Self-publishing Tips

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Beware of publishing companies that require thousands of dollars upfront. Self-publishing does require some financial investment. Over the next few weeks, I will deal with the essential costs to self-publishing your book.

A Professional Editor - Expensive? Yes? ESSENTIAL? YES!

You want your book to be the best it can be. We all start with a raw manuscript. Creating that manuscript is fun. I love the feeling of flying on God’s Spirit that comes as my fingers fly around my computer keyboard, and I see the words appear on the screen. Even the times when I stop and stare and wonder what comes next, are part of the amazing creative process. For sure, without that first manuscript, there is no book.

Never forget that first draft is truly raw. It needs time and a great deal of work to mature and become the professional book you will hold in your hands at the end of the writing and publishing process.

Once that first draft is complete, stop and take a rest. Leave it for a few days, a week or whatever time you need to return to your work with a fresh eye and mind. At that point, you begin your own editing. You read your story or poem through carefully, marking any gaps in thoughts, inconsistencies, sentence problems and more. This is the time of the nitty-gritty work. You will read it through and make changes many times. One more comma here, one more spelling correction there, one more sentence change here, one more detail added or removed.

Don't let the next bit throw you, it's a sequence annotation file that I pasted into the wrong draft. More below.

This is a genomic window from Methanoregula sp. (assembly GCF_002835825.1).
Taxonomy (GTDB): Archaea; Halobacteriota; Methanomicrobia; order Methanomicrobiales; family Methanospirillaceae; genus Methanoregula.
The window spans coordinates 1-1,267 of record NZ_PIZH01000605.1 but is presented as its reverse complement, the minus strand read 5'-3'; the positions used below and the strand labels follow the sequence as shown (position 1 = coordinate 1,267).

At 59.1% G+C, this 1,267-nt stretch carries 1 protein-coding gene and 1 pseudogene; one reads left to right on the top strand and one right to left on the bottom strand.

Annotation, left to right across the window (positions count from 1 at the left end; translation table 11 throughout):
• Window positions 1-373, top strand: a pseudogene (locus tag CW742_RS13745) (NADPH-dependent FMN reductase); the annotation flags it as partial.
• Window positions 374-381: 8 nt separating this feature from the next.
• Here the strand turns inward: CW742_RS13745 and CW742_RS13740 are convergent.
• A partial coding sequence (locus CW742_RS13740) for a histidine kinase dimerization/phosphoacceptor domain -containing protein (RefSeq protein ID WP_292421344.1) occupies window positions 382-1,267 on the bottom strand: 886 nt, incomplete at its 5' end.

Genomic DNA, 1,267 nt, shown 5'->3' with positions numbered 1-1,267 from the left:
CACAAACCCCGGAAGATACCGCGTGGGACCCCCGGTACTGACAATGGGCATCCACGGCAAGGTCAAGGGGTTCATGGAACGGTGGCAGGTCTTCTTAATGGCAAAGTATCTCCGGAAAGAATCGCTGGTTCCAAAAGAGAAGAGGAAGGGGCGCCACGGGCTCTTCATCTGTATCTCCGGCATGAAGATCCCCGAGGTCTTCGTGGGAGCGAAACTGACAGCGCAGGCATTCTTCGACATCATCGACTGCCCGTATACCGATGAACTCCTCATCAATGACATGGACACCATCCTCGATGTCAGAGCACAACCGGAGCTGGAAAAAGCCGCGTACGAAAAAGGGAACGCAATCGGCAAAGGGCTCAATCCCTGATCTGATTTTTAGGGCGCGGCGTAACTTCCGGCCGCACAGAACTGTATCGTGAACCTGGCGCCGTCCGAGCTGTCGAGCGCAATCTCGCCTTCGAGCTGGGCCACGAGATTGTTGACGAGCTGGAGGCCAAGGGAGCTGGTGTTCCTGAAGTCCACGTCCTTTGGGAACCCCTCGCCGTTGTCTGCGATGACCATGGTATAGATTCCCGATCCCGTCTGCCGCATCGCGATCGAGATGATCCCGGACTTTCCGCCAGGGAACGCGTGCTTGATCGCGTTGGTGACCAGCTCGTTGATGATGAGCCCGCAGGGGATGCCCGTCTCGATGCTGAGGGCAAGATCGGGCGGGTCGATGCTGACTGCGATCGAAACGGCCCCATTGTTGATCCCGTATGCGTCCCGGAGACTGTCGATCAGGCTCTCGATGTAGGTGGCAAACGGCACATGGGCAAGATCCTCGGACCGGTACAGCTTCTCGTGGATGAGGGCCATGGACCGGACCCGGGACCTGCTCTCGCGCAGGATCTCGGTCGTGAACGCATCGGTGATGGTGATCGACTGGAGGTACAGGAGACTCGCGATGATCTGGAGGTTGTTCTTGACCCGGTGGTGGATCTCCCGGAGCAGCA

Sometimes we take out whole sections as we realize that they add next to nothing to the movement of the story. I’ll go into this editing step more deeply in the coming months. Suffice it to say, your creation is not perfect in the beginning. Writing is fun and work.

When you have polished your baby to the best of your ability, it’s time to move on to someone else. I am blessed with two good friends who are happy to receive my manuscripts and do the second round of editing. One friend tends to concentrate on the manuscript as a whole. She checks the flow, consistency, gaps etc. The other is more into detailed work – copy editing - individual words, typos, sentence structure, etc. These two friends are invaluable. When they have finished my book has made it to the teenage stage. We know that teenagers are wonderful, but still have rough edges.

From there, I send my book to what in the publishing industry is called “Beta readers”. Again, these are two or three or five people who are reading your book for gaps and overall impressions. When your Beta readers are finished and you have incorporated or discarded their thoughts, you are ready to invest money.

This is the point that some of us think we are finished. NO! NO! NO! Now you are ready for the really hard work. It's the professional editor's turn. A good editor is expensive. You are paying for their skills and experience. Next time, I’ll talk more about the joy and courage required when working with your professional editor. Remember writing and publishing is a learning process. Approach it with humility. Your professional editor is a most important cog in the writing process. She/he will help you bring your manuscript to its full maturity and you will learn as much in the process as you are willing to receive.